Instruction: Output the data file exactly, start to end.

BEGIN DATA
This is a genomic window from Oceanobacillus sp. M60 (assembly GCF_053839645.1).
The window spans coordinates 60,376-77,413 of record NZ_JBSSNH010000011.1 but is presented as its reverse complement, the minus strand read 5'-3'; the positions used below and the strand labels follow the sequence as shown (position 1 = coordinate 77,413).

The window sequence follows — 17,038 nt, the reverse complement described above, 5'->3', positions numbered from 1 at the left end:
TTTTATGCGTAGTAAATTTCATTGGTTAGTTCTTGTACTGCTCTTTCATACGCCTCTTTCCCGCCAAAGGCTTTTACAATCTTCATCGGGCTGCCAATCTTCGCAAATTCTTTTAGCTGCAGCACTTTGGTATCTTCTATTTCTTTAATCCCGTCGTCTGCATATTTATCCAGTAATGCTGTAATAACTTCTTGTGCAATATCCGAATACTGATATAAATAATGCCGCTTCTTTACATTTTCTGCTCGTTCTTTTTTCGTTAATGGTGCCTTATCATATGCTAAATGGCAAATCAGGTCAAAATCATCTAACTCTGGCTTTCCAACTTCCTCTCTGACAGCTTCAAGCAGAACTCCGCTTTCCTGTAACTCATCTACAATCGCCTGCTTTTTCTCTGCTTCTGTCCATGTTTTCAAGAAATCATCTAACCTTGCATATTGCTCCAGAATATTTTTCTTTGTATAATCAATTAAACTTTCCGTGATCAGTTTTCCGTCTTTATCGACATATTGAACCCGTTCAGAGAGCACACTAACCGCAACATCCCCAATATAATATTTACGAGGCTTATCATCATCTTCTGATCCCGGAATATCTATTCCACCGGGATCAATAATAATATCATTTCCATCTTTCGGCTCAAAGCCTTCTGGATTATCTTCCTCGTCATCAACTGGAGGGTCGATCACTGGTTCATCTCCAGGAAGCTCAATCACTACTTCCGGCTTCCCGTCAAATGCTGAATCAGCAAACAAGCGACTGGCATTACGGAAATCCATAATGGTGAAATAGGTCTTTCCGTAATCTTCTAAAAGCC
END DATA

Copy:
This is a genomic window from Oceanobacillus sp. M60 (assembly GCF_053839645.1).
The window spans coordinates 60,376-77,413 of record NZ_JBSSNH010000011.1 but is presented as its reverse complement, the minus strand read 5'-3'; the positions used below and the strand labels follow the sequence as shown (position 1 = coordinate 77,413).

The window sequence follows — 17,038 nt, the reverse complement described above, 5'->3', positions numbered from 1 at the left end:
TTTTATGCGTAGTAAATTTCATTGGTTAGTTCTTGTACTGCTCTTTCATACGCCTCTTTCCCGCCAAAGGCTTTTACAATCTTCATCGGGCTGCCAATCTTCGCAAATTCTTTTAGCTGCAGCACTTTGGTATCTTCTATTTCTTTAATCCCGTCGTCTGCATATTTATCCAGTAATGCTGTAATAACTTCTTGTGCAATATCCGAATACTGATATAAATAATGCCGCTTCTTTACATTTTCTGCTCGTTCTTTTTTCGTTAATGGTGCCTTATCATATGCTAAATGGCAAATCAGGTCAAAATCATCTAACTCTGGCTTTCCAACTTCCTCTCTGACAGCTTCAAGCAGAACTCCGCTTTCCTGTAACTCATCTACAATCGCCTGCTTTTTCTCTGCTTCTGTCCATGTTTTCAAGAAATCATCTAACCTTGCATATTGCTCCAGAATATTTTTCTTTGTATAATCAATTAAACTTTCCGTGATCAGTTTTCCGTCTTTATCGACATATTGAACCCGTTCAGAGAGCACACTAACCGCAACATCCCCAATATAATATTTACGAGGCTTATCATCATCTTCTGATCCCGGAATATCTATTCCACCGGGATCAATAATAATATCATTTCCATCTTTCGGCTCAAAGCCTTCTGGATTATCTTCCTCGTCATCAACTGGAGGGTCGATCACTGGTTCATCTCCAGGAAGCTCAATCACTACTTCCGGCTTCCCGTCAAATGCTGAATCAGCAAACAAGCGACTGGCATTACGGAAATCCATAATGGTGAAATAGGTCTTTCCGTAATCTTCTAAAAGCC